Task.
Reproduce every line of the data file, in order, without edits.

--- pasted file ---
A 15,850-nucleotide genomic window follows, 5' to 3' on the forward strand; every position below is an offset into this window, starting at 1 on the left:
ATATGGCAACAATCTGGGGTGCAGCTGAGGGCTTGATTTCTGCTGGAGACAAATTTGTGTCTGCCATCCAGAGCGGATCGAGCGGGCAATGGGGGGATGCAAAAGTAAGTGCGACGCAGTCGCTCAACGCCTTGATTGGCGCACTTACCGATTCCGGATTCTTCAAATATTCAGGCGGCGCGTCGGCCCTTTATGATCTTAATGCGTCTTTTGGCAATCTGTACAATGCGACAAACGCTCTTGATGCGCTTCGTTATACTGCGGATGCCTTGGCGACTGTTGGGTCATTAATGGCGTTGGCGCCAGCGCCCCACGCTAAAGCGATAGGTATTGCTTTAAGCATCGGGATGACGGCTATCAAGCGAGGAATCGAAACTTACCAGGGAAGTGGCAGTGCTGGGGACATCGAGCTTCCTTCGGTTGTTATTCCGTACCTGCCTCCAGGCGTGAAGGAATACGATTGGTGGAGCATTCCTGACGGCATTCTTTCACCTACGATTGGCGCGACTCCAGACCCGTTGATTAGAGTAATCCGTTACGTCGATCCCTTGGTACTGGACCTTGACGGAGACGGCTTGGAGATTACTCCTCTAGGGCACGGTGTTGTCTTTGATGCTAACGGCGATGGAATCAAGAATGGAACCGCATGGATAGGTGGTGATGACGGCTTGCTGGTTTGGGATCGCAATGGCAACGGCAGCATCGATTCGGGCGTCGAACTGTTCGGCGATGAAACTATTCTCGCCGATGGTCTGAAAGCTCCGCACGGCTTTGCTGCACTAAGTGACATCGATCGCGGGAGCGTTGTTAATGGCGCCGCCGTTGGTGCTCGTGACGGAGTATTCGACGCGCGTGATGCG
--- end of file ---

A 15,850-nucleotide genomic window follows, 5' to 3' on the forward strand; every position below is an offset into this window, starting at 1 on the left:
ATATGGCAACAATCTGGGGTGCAGCTGAGGGCTTGATTTCTGCTGGAGACAAATTTGTGTCTGCCATCCAGAGCGGATCGAGCGGGCAATGGGGGGATGCAAAAGTAAGTGCGACGCAGTCGCTCAACGCCTTGATTGGCGCACTTACCGATTCCGGATTCTTCAAATATTCAGGCGGCGCGTCGGCCCTTTATGATCTTAATGCGTCTTTTGGCAATCTGTACAATGCGACAAACGCTCTTGATGCGCTTCGTTATACTGCGGATGCCTTGGCGACTGTTGGGTCATTAATGGCGTTGGCGCCAGCGCCCCACGCTAAAGCGATAGGTATTGCTTTAAGCATCGGGATGACGGCTATCAAGCGAGGAATCGAAACTTACCAGGGAAGTGGCAGTGCTGGGGACATCGAGCTTCCTTCGGTTGTTATTCCGTACCTGCCTCCAGGCGTGAAGGAATACGATTGGTGGAGCATTCCTGACGGCATTCTTTCACCTACGATTGGCGCGACTCCAGACCCGTTGATTAGAGTAATCCGTTACGTCGATCCCTTGGTACTGGACCTTGACGGAGACGGCTTGGAGATTACTCCTCTAGGGCACGGTGTTGTCTTTGATGCTAACGGCGATGGAATCAAGAATGGAACCGCATGGATAGGTGGTGATGACGGCTTGCTGGTTTGGGATCGCAATGGCAACGGCAGCATCGATTCGGGCGTCGAACTGTTCGGCGATGAAACTATTCTCGCCGATGGTCTGAAAGCTCCGCACGGCTTTGCTGCACTAAGTGACATCGATCGCGGGAGCGTTGTTAATGGCGCCGCCGTTGGTGCTCGTGACGGAGTATTCGACGCGCGTGATGCG